Some people believe that it’s good luck to pick a penny up, if it is face-up. You’ve likely heard the phrase, “See a penny, pick it up. All-day long, you’ll have good luck!” more than once.
In fact, there is a whole day (May 23) dedicated to the smallest unit of currency in the United States. So we pulled together a few fun activities (coin rubbings!) for you to explore the value of coins with your students. For example, maybe they’d be surprised to know that not everyone loves pennies.
Activity Idea 1: A Penny for Your Thoughts
There has been some debate about removing the penny from circulation . . . it’s just not worth as much as it used to be. Assign your students to two groups. One group will research the pros of keeping the penny in circulation; the other group will research the cons of keeping the penny in circulation. Invite them to a debate!
While there are many pros and cons, we’d be sad to lose the idea of a “lucky penny.” Here’s what a traditional penny looks like:
A profile of Abraham Lincoln, our 16th president, is etched into the front of most pennies in circulation today
According to the U.S. Department of the Treasury, the inscription “In God We Trust” has been included on our one-cent coins since 1909 in response to an increased religious sentiment following the Civil War
The word “liberty” is etched onto the front of the penny; it is a shortened form of “Liberty: Parent of Science & Industry,” a phrase coined by Thomas Jefferson
A bundle of wheat, which was meant to symbolize prosperity in the United States
Memorial, which commemorates President Abraham Lincoln’s 150th birthday
A union shield, introduced in 2010, symbolizing Lincoln’s preservation of the United States as a single country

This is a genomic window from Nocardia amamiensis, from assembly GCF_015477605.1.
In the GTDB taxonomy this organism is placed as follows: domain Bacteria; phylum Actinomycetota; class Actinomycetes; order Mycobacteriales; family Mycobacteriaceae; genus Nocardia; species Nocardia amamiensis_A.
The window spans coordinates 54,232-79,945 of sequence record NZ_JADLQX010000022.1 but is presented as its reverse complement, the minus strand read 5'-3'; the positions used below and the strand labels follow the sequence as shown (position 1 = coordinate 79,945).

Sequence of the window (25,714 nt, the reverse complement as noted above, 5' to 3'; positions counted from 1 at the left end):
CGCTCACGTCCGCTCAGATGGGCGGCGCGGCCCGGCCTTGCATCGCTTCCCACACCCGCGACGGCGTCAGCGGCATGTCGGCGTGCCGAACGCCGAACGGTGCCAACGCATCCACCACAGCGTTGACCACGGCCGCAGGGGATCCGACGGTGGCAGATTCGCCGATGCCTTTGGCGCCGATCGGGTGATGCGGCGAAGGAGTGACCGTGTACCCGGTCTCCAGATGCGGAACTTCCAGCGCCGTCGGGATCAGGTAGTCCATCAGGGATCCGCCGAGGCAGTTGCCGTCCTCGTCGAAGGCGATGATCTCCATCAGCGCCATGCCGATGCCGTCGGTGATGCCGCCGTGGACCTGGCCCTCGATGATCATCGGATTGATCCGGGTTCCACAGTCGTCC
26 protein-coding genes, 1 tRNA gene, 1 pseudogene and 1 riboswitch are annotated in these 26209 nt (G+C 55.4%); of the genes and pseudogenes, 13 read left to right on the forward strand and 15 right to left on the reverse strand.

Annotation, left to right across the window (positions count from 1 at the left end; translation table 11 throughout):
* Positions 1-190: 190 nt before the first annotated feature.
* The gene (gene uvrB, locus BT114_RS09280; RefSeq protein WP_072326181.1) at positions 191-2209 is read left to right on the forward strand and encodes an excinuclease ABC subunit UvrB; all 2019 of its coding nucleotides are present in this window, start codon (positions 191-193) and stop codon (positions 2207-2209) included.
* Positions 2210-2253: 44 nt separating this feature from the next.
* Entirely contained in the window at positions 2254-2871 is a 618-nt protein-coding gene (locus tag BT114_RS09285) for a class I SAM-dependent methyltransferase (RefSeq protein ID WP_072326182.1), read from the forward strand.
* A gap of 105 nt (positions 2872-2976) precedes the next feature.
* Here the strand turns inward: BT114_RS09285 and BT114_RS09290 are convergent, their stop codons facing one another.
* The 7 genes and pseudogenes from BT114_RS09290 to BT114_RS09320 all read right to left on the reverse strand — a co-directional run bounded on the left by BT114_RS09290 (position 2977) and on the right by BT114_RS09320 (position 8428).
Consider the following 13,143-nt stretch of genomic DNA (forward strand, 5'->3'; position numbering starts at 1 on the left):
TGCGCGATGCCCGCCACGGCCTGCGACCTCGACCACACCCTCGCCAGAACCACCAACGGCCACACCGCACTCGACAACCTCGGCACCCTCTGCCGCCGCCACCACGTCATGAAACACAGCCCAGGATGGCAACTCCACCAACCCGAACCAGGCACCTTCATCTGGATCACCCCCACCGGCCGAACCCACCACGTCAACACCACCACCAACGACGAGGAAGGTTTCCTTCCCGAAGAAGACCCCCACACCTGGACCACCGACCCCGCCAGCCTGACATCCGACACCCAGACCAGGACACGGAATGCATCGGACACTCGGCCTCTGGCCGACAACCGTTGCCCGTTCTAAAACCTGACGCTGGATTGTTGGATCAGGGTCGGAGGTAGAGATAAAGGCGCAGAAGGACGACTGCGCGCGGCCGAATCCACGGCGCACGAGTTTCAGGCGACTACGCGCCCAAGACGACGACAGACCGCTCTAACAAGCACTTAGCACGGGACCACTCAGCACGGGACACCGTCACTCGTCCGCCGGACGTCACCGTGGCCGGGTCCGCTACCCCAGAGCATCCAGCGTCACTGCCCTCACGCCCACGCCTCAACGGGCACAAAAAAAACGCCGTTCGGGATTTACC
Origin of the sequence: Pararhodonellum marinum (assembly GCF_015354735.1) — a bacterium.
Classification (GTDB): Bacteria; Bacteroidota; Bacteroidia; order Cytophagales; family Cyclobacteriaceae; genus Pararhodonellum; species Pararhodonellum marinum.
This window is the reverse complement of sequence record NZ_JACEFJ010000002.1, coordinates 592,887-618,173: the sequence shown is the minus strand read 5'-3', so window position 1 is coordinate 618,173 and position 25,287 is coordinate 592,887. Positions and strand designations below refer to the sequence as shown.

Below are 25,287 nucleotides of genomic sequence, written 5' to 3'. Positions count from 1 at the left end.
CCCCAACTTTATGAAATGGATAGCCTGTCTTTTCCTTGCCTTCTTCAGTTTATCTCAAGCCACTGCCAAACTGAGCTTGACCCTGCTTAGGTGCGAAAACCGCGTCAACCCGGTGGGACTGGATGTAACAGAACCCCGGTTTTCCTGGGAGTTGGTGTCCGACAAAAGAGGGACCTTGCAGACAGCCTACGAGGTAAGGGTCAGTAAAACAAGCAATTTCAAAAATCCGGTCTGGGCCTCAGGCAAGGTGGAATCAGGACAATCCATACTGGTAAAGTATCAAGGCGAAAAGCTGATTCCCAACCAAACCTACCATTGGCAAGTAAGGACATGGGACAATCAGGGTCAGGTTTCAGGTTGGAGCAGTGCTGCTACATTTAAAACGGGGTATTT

Also on the back of the penny is the Latin phrase, “E Pluribus Unum,” which means “out of many, one.” This is the official motto of the United States.
Activity Idea 2: A Pretty Penny
As you can see, much of a penny’s design is symbolic. Ask your students what they would include on a coin if they were to design their own. Of course, they would need to include the value of the currency, but would they also include the profile of an influential person? A motto? Discuss together, then invite them to design their own coin!
Activity Idea 3: Rubbing Two Pennies Together
We want to encourage the 3Doodler Community to take an even closer look at coins. Take a look at this tutorial here to help your students create replicas of real pennies, nickels, dimes, and quarters with their 3D pens — by doing coin rubbings!
Add to the activity by encouraging students to sort their coins based on their value. Older students can add their coins to create new values.
Not sure where to put the coins after creating them? Check out this handy coin purse, which kids can doodle themselves!
We hope that you were in for a penny on some of the activities we suggested above! Share what your students came up with @3Doodler #3Doodler #WhatWillYouCreate.